"Mason, James Murray," Biographical Directory of the United States Congress, 1774 to Present, http://bioguide.congress.gov/scripts/biodisplay.pl?index=M000216.
Date Event
The Senate of the United States opens a week long special session in Washington, DC
- The Senate of the United States is sitting in a week long special session in Washington, DC
The Senate of the United States ends its week long special session in Washington, DC
U.S. Senate votes unanimously for a committee to investigate the Harpers Ferry Raid
Thaddeus Hyatt arrives in Washington but defies the Senate Harpers Ferry Committee
Senate Committee investigating Harpers Ferry issues warrant for arrest of Frank Sanborn
The U.S. Senate orders arrest of Thaddeus Hyatt for failure to appear before Harpers Ferry Committee
The U.S. Senate imprisons Thaddeus Hyatt for failure to appear before Harpers Ferry Committee
After more than three months, the U.S. Senate releases Thaddeus Hyatt from the Washington Jail
Confederate diplomats James Mason and John Slidell slip through the Charleston blockade bound for Europe
Confederate diplomats James Mason and John Slidell sail from Havana for Europe aboard a British ship
A U.S. warship intercepts and boards a British mail ship off Cuba to arrest Confederate diplomats
In Liverpool, the news of the interception and seizure of Mason and Slidell reaches England
In the Trent Affair, the British Foreign Secretary demands an apology and release of Mason and Slidell
The United States releases the Confederate commissioners Mason and Slidell into British custody
The news of the release of Slidell and Mason reaches the British Isles
The Confederate commissioners Mason and Slidell finally arrive in England
Mason affair results in severe embarrassment for Moncure Conway
Date Title
New York Times, “Governor Walker in Washington,” December 15, 1857
(Concord) New Hampshire Statesman, “Douglas in the Senate,” March 6, 1858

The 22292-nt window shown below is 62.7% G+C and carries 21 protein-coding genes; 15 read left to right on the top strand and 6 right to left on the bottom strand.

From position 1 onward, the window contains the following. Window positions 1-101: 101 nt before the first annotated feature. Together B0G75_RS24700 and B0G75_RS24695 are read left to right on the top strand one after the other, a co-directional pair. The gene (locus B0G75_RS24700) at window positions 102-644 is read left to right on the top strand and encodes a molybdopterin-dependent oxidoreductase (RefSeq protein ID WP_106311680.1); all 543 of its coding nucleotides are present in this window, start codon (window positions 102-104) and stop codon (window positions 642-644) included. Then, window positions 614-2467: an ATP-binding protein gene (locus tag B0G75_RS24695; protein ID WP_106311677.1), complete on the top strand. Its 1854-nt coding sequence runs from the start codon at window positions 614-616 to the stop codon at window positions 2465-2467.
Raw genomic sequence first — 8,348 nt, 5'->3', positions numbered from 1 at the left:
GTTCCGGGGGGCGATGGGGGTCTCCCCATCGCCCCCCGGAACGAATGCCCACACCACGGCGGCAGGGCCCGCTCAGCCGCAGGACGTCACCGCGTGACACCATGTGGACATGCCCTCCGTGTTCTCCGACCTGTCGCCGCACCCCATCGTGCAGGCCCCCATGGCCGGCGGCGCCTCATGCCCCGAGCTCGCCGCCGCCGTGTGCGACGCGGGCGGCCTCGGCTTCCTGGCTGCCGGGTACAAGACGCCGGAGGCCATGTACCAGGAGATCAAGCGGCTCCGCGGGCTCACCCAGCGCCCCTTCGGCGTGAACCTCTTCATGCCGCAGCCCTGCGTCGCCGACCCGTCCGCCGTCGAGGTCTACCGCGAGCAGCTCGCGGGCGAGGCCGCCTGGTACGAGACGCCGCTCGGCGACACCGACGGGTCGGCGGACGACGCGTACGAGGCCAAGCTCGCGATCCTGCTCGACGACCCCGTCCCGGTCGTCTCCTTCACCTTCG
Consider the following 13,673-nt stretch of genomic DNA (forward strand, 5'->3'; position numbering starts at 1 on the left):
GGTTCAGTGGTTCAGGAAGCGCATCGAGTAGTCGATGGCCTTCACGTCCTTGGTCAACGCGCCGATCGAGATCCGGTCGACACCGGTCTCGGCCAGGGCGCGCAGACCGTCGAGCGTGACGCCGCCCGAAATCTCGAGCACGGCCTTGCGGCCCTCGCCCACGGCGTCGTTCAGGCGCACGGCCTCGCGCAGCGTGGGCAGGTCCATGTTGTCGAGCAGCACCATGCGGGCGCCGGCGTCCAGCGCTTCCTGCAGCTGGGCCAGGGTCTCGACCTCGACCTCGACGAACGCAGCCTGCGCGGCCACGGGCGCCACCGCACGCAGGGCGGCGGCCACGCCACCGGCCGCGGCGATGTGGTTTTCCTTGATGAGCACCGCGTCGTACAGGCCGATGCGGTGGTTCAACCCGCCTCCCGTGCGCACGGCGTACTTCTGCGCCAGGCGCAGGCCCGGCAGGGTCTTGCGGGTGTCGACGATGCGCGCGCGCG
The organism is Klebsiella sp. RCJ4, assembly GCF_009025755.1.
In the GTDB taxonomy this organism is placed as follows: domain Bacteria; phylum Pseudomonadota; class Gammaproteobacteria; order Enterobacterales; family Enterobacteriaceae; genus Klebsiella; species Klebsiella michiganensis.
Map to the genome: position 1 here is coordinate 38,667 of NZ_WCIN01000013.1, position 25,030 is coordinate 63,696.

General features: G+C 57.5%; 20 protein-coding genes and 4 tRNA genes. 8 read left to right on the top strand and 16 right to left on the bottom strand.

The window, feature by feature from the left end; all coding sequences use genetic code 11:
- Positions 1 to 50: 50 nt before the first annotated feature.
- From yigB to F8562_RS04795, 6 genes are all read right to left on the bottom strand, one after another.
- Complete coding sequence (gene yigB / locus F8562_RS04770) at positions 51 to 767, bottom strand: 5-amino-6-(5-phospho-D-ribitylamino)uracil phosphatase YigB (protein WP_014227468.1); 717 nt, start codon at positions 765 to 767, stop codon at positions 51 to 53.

Milwaukee (WI) Sentinel, “Who are the Agitators?,” December 16, 1858
New York Times, “The Amistad Case,” December 17, 1858
New York Herald, “Some of Our Diplomatic and Consular Deficiencies,” January 19, 1859
New York Times, “The Political Future,” February 26, 1859
Carlisle (PA) American Volunteer, "Trial of Brown, the Insurgent," November 3, 1859
San Francisco (CA) Evening Bulletin, “The New Crusade against the Union,” December 29, 1859
Chicago (IL) Press and Tribune, “The Harper’s Ferry Inquisition,” February 15, 1860
Boston (MA) Advertiser, “Mr. Hyatt’s Case,” February 29, 1860
Ripley (OH) Bee, “The John Brown Investigation,” July 5, 1860
Lowell (MA) Citizen & News, "Who Are For Disunion?," August 8, 1860
Chicago (IL) Tribune, “Bad For Virginia,” February 20, 1861
Charles Wilkes, USN to Gideon Welles, Final Report on the seizure of Mason and Slidell, November 16, 1861
New York Herald, “Mason and Slidell,” November 17, 1861
President Jefferson Davis, Message to the Confederate Congress, November 18, 1861
Memorandum by Alexander T. Galt, Canadian diplomat, describing interview with Abraham Lincoln, December 5, 1861
New York Herald, "Settlement of the Trent Difficulty," December 29, 1861
Raleigh (NC) Register, “Mr. Vallandingham’s Speech,” January 18, 1862
Chicago Style Entry Link
Sutherland, Keith A. "The Senate Investigates Harpers Ferry." Prologue 8, no. 4 (1976): 193-207. view record
How to Cite This Page: "Mason, James Murray," House Divided: The Civil War Research Engine at Dickinson College, http://hd.housedivided.dickinson.edu/node/6179.